Pineal astrocytomas can be any grade and form in the tissue surrounding the pineal gland.

Pineal parenchymal tumors of intermediate differentiation are considered Grade II or III and fall between pineocytomas and pineoblastomas, which are Grade IV. Parenchymal cells (pineocytes) are the cells that make up most of the pineal gland. The tumor cells may spread into nearby tissue or the cerebral spinal fluid. These cells look very different under a microscope.

Papillary tumors of the pineal region are relatively uncommon and have only recently been recognized by the World Health Organization. They do not develop within the pineal gland but, instead, may grow from regions or structures around the pineal gland. Grades have yet to be determined for this group, but it is believed they are close to Grade II or III.

Pineoblastomas are Grade IV, malignant (cancerous) and the most aggressive. Their cells look very different under a microscope, and their cells may even contain dead regions. They may resemble medulloblastomas and retinoblastomas.

Pituitary Tumors

The pituitary is a small gland located inside the brain. It sits above the nasal passages, which are above the fleshy back part of the roof of the mouth (known as the soft palate). The pituitary gland is responsible for releasing multiple types of hormones that affect many bodily functions. Sometimes referred to as the “master endocrine gland,” it produces hormones for the thyroid, adrenal gland, testicles, ovaries and breasts as well as melanin, oxytocin and growth hormones.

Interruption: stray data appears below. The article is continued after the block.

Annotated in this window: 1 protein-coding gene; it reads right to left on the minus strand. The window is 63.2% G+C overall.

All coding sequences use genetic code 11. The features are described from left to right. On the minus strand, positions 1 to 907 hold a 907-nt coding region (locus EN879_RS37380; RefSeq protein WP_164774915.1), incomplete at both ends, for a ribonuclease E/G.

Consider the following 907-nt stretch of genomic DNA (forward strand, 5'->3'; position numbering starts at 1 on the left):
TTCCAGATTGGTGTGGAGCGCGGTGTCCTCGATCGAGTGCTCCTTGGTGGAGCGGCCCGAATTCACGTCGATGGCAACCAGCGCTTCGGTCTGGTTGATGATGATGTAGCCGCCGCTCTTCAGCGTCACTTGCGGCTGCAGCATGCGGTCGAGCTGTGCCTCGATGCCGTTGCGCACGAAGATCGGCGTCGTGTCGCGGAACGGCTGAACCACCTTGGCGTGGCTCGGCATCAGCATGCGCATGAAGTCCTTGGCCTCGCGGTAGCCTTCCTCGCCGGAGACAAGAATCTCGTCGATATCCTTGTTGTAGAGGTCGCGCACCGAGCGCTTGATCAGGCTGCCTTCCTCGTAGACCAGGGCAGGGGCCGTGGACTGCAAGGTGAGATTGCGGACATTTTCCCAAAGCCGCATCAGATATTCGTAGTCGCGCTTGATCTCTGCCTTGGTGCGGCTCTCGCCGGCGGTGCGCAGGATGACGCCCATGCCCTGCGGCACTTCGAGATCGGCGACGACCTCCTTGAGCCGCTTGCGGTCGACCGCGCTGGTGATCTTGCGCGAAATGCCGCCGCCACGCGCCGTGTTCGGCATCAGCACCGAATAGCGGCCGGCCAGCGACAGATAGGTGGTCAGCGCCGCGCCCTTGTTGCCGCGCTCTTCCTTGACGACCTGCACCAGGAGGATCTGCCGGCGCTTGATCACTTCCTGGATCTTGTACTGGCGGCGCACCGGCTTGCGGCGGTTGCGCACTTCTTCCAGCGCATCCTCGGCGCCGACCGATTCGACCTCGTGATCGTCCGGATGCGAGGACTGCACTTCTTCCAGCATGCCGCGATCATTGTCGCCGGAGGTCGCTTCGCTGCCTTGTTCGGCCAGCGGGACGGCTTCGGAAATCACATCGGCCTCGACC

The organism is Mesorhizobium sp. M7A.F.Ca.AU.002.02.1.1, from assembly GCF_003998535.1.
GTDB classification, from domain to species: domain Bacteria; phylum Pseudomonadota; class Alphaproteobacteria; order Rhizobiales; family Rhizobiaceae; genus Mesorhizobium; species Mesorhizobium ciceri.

Two types of tumors start in the pituitary gland.

Pituitary adenomas are divided into benign pituitary adenomas and invasive pituitary adenomas. Benign pituitary adenomas grow very slowly and do not spread outside of the pituitary gland. However, invasive pituitary adenomas may spread to the skull or the sinus cavity below the pituitary gland.

Pituitary carcinomas, also known as pituitary cancer, are malignant (cancerous) and are very rare. They can grow into other areas of the brain and spinal cord or outside of the CNS.

Almost all pituitary tumors are pituitary adenomas, which are benign. However, they still can cause problems if they grow large enough to press on nearby structures or if they make too much of any kind of hormone. For example, optic nerves that send visual information from the eyes to the brain are near the pituitary gland and may be affected by a tumor in this region.

Pituitary tumors can occur at any age, but they are most often found in older adults. The majority of pituitary adenomas develop in the front two-thirds of the pituitary gland.

Along with being considered benign or malignant, the tumors may be classified as “functioning” or “non-functioning” because the pituitary gland connects the brain with the endocrine system, which is responsible for directing the body to make hormones. Most pituitary tumors are the “functioning” type, producing larger than normal amounts of one or more hormones.